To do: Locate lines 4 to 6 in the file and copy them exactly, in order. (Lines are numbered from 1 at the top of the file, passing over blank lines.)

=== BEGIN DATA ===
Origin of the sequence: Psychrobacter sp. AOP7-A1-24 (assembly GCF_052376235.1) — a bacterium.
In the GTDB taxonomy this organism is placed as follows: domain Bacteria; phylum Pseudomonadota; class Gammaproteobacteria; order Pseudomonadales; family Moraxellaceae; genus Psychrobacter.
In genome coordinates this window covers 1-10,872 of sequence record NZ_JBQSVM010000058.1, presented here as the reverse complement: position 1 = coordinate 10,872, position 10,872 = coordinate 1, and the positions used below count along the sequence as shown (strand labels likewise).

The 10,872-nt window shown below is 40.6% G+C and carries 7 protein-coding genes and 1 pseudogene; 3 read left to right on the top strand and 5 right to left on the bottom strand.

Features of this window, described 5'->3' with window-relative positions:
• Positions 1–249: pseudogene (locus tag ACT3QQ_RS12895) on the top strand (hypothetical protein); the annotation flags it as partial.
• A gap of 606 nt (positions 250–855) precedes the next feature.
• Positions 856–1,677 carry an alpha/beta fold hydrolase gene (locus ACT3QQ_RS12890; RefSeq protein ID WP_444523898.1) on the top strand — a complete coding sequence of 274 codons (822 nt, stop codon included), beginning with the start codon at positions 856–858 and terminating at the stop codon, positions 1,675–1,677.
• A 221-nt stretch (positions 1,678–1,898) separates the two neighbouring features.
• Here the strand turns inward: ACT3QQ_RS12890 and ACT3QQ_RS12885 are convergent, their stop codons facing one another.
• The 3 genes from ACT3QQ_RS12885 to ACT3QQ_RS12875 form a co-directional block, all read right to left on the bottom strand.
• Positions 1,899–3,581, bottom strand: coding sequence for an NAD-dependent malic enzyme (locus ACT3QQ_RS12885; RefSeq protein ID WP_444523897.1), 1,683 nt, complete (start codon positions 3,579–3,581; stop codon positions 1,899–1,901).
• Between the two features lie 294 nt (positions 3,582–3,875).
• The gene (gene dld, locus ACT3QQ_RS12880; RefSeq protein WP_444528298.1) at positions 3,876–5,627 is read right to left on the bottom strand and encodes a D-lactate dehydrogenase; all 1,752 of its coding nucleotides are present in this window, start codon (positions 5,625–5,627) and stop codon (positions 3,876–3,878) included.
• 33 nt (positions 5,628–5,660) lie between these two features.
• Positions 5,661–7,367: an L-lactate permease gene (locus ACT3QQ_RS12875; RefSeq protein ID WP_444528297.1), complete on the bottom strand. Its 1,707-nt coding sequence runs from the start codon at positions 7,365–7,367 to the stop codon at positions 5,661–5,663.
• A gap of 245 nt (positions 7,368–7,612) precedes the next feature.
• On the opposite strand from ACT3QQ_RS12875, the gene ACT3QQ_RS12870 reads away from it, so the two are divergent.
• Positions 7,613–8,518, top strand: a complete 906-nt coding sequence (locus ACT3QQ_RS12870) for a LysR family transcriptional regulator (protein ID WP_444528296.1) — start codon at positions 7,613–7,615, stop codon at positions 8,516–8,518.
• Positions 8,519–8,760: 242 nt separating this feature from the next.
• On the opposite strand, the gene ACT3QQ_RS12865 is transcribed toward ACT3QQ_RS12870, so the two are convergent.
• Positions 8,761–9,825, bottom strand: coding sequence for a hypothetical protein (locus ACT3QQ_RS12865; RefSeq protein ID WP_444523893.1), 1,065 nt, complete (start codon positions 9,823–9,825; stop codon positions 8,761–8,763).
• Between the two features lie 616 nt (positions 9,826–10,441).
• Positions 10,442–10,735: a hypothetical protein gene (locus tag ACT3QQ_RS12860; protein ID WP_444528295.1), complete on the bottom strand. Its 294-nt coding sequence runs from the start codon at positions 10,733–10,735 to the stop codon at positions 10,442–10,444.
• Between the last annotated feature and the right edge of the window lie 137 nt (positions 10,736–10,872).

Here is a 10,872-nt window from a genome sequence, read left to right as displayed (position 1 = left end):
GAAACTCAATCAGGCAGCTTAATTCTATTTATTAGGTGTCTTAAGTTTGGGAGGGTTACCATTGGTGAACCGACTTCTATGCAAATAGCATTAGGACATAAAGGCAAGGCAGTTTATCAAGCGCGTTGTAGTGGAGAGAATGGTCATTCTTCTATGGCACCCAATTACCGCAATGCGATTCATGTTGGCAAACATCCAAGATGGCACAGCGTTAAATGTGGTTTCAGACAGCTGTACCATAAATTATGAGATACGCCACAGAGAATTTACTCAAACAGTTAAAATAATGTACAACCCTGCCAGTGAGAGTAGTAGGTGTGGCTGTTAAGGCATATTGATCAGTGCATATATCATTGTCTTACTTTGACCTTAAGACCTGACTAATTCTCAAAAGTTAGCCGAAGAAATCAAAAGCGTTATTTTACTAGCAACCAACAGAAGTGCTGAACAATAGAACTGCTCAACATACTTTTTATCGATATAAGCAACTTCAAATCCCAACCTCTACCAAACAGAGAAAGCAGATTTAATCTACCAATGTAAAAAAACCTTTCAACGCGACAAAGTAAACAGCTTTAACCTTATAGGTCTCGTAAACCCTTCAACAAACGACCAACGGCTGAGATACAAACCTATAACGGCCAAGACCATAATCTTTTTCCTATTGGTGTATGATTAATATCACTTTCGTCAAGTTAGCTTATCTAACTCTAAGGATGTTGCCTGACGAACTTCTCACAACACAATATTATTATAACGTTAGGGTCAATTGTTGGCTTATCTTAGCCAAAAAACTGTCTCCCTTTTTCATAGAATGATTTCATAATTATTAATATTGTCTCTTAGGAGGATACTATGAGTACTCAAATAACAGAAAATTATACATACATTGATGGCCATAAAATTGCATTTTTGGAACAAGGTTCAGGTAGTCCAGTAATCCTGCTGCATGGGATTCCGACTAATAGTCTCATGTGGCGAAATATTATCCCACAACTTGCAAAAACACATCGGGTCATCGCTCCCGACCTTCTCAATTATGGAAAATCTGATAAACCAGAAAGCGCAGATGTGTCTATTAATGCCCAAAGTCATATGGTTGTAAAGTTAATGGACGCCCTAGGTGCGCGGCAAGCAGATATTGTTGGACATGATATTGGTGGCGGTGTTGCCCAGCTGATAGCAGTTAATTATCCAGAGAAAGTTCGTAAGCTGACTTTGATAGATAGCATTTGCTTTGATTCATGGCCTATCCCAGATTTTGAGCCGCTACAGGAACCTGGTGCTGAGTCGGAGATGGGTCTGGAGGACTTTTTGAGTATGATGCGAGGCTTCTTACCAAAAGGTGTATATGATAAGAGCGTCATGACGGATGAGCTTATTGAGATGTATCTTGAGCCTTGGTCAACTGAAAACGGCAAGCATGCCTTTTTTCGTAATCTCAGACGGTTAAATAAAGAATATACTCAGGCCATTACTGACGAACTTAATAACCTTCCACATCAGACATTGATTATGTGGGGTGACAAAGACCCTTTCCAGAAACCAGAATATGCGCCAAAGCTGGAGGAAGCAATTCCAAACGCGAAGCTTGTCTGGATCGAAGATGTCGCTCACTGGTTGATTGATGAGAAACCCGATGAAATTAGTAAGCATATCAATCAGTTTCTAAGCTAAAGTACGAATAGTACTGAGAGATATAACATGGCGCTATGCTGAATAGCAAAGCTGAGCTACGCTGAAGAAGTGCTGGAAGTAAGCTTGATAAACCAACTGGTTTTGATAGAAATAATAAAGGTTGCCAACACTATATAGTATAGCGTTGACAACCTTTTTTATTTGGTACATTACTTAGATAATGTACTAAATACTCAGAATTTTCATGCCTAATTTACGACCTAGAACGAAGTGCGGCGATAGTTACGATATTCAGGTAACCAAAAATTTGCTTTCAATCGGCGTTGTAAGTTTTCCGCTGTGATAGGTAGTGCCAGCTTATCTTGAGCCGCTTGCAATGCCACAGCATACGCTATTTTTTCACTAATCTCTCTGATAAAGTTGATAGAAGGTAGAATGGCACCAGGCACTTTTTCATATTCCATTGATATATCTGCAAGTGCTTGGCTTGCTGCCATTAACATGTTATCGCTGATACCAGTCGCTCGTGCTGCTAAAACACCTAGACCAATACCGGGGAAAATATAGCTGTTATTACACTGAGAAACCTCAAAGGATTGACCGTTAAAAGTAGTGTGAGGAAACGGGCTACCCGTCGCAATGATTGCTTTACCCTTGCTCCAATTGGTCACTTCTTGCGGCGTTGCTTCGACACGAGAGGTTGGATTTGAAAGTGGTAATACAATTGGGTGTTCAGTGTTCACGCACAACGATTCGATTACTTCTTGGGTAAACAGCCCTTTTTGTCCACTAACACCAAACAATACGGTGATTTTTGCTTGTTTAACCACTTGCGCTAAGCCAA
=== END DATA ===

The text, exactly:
The 10,872-nt window shown below is 40.6% G+C and carries 7 protein-coding genes and 1 pseudogene; 3 read left to right on the top strand and 5 right to left on the bottom strand.

Features of this window, described 5'->3' with window-relative positions:
• Positions 1–249: pseudogene (locus tag ACT3QQ_RS12895) on the top strand (hypothetical protein); the annotation flags it as partial.